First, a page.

I’ve been critical of CNN’s Piers Morgan in the past, but his interview with former House Speaker Newt Gingrich was quite good and enlightening. I say that because both men laid out reasonable arguments to support their case.
Mr. Morgan, in response to Gingrich’s concern that politicians should not be in the business of deciding how to “permit” Americans to exercise their Second Amendment rights, pointed out that Gingrich himself believes the same thing. That is, Mr. Gingrich agrees we should ban automatic weapons–which means he agrees the government ought to be in the business of drawing lines and granting, or not granting, permission to use certain types of weapons.
On the flip side, Gingrich pressed Morgan on why he doesn’t advocate banning handguns, since the overwhelming number of gun-related homicides in America are caused not by “semi-automatic, military-style assault weapons” but handguns. And Gingrich, while conceding that he believes automatic weapons should be banned for civilian use, argued that we should be very cautious about extending to government the power to ban yet more weapons; that this step will embolden the government to further restrict the right of Americans to bear arms.
The weakest ground for Gingrich, then, was when the argument was narrowly focused on explaining why Americans should have a right to own a weapon that fires 100 rounds per minute if Americans are already banned (with some exceptions) from owning automatic weapons like machine guns. The weakest ground for Morgan was in not following the logic of his own assumptions, which would lead him to ban handguns if he could, and in not admitting how little the world would change if he got his ban on so-called assault weapons.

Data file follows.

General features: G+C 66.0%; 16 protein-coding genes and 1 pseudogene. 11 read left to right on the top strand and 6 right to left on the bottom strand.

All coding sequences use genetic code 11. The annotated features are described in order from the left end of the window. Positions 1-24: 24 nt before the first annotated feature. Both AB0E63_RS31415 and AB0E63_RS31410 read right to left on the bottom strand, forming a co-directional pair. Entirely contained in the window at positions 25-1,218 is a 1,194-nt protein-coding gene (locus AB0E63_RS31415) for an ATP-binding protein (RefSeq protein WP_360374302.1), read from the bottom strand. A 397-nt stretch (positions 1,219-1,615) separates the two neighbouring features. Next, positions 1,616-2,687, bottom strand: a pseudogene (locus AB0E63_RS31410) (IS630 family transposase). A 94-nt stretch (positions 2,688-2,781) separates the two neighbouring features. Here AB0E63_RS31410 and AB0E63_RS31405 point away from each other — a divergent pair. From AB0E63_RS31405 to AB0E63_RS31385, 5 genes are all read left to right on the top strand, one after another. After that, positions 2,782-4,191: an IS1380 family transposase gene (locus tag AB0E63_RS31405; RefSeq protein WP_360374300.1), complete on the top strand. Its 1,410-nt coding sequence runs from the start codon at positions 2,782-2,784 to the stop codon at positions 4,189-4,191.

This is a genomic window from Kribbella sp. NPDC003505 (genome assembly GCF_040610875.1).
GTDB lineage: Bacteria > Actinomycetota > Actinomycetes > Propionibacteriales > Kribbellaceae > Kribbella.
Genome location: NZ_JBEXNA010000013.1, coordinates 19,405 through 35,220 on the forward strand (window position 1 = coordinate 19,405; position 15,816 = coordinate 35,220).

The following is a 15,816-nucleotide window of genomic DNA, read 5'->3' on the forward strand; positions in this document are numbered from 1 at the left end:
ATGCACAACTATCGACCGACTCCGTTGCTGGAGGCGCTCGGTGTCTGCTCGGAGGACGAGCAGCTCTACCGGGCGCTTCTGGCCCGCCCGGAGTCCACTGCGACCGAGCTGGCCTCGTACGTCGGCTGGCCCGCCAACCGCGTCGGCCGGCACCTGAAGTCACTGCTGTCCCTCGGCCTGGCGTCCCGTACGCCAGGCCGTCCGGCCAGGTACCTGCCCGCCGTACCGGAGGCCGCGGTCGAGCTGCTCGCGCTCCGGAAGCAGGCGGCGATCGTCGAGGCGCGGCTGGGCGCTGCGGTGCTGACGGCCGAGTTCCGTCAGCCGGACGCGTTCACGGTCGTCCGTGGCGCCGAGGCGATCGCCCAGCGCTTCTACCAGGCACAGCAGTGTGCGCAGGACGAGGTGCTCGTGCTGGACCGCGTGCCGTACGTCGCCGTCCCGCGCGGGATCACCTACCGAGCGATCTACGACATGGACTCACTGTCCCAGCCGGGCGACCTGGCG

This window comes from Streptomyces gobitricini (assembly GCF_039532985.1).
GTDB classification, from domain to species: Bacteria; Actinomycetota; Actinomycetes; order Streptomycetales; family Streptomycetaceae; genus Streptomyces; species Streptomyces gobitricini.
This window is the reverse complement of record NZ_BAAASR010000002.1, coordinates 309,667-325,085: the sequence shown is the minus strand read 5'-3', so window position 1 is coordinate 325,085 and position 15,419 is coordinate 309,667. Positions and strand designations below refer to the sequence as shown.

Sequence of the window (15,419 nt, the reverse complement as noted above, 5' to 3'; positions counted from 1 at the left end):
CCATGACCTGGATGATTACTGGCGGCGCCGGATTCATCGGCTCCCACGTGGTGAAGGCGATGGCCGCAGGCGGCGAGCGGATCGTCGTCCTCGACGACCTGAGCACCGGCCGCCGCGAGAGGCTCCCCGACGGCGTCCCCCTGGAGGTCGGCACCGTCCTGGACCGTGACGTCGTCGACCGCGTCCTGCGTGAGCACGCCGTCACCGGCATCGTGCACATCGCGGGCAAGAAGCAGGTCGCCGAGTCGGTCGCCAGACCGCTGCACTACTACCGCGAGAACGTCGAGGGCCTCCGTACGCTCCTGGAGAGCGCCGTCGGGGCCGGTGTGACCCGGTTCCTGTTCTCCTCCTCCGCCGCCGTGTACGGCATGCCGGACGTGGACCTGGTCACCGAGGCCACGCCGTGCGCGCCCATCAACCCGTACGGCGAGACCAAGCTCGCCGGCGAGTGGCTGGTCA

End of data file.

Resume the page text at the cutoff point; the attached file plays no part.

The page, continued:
As a general matter, the intensity of this debate is wildly disproportionate to the practical effects of its outcome. What we’re really talking about is precisely where to draw a line everyone concedes needs to be drawn. And whether or not we draw it where Piers Morgan wants it or Newt Gingrich wants it, it’s unlikely that very many, if any, lives will be saved. It strikes me that this is something too many people on both sides of this super-charged debate–starting with the president–won’t acknowledge.
I recognize that there’s a certain emotional satisfaction in pretending that one is either standing in solidarity with grieving parents or defending the sanctity of the Second Amendment. But that’s really not what’s happening here. It’s a public policy debate that will have very few ramifications in the real world. There’s an element to theater in this whole discussion that should end, but probably won’t.